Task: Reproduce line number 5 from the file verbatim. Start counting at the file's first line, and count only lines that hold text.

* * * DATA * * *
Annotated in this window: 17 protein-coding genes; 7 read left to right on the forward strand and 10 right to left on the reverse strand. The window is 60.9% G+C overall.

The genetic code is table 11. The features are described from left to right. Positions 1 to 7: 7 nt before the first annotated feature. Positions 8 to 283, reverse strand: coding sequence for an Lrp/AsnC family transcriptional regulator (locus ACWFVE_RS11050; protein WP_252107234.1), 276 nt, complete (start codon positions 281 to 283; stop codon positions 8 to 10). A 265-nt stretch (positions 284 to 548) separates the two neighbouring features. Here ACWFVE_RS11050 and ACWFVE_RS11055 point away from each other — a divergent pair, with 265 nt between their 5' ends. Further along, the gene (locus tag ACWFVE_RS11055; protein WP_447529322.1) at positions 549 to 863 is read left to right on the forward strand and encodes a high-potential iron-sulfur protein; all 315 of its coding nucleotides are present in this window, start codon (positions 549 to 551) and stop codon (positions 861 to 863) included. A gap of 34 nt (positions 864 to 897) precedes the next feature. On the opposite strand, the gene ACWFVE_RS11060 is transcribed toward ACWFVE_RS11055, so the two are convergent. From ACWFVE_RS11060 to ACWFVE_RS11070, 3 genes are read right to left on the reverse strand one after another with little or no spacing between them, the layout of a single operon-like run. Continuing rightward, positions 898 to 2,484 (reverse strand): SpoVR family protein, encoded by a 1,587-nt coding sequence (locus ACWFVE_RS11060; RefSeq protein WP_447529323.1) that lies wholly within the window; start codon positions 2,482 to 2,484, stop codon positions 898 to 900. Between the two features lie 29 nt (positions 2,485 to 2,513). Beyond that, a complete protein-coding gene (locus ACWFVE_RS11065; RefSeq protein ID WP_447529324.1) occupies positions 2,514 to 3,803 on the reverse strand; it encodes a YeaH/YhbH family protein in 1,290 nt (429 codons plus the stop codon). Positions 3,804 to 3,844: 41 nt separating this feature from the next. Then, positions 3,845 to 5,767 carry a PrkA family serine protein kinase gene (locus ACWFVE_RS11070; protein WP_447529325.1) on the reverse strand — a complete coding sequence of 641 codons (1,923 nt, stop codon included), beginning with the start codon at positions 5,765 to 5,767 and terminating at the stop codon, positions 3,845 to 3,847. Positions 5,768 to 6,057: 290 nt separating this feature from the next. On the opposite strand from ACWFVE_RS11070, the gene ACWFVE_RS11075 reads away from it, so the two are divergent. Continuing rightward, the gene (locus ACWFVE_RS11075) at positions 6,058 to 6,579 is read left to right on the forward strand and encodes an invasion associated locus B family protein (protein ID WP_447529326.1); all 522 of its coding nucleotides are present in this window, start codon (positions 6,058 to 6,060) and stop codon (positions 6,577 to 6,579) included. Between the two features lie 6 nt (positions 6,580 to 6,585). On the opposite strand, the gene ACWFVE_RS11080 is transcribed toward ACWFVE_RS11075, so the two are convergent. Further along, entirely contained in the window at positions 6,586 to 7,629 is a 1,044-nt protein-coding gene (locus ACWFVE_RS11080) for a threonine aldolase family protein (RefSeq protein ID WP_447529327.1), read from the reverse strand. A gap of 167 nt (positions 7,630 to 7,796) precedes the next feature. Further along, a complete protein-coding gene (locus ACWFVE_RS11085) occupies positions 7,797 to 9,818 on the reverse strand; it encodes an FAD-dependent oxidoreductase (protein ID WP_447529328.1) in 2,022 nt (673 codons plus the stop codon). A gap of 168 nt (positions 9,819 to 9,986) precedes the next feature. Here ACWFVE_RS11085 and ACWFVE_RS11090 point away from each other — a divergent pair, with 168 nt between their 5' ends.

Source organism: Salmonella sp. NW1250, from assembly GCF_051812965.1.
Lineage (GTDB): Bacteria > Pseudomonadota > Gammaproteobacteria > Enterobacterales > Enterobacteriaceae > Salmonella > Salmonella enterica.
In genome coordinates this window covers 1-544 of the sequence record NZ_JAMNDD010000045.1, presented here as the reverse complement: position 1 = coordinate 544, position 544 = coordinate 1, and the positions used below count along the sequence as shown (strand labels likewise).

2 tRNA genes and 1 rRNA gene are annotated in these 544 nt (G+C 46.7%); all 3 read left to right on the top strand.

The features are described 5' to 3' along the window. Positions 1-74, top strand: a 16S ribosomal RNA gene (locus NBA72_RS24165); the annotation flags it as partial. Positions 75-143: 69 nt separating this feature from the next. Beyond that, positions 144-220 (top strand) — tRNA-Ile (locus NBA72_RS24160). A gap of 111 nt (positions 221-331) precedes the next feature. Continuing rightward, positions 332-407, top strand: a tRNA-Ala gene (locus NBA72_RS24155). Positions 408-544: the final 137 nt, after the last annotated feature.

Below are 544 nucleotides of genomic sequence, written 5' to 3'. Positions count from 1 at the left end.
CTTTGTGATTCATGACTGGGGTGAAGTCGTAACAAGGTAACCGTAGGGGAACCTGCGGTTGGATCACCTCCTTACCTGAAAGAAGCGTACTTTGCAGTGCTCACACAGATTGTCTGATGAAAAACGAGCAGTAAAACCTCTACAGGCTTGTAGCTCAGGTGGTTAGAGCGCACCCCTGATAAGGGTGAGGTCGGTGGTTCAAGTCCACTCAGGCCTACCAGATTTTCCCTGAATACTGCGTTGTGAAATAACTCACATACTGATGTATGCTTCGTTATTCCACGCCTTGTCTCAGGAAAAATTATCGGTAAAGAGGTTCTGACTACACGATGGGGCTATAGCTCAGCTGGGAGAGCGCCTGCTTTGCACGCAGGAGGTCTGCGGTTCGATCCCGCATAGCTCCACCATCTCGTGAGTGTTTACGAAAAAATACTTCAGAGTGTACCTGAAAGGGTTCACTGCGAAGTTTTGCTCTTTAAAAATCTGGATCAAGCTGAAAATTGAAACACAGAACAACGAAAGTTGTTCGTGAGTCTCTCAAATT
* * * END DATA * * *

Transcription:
In genome coordinates this window covers 1-544 of the sequence record NZ_JAMNDD010000045.1, presented here as the reverse complement: position 1 = coordinate 544, position 544 = coordinate 1, and the positions used below count along the sequence as shown (strand labels likewise).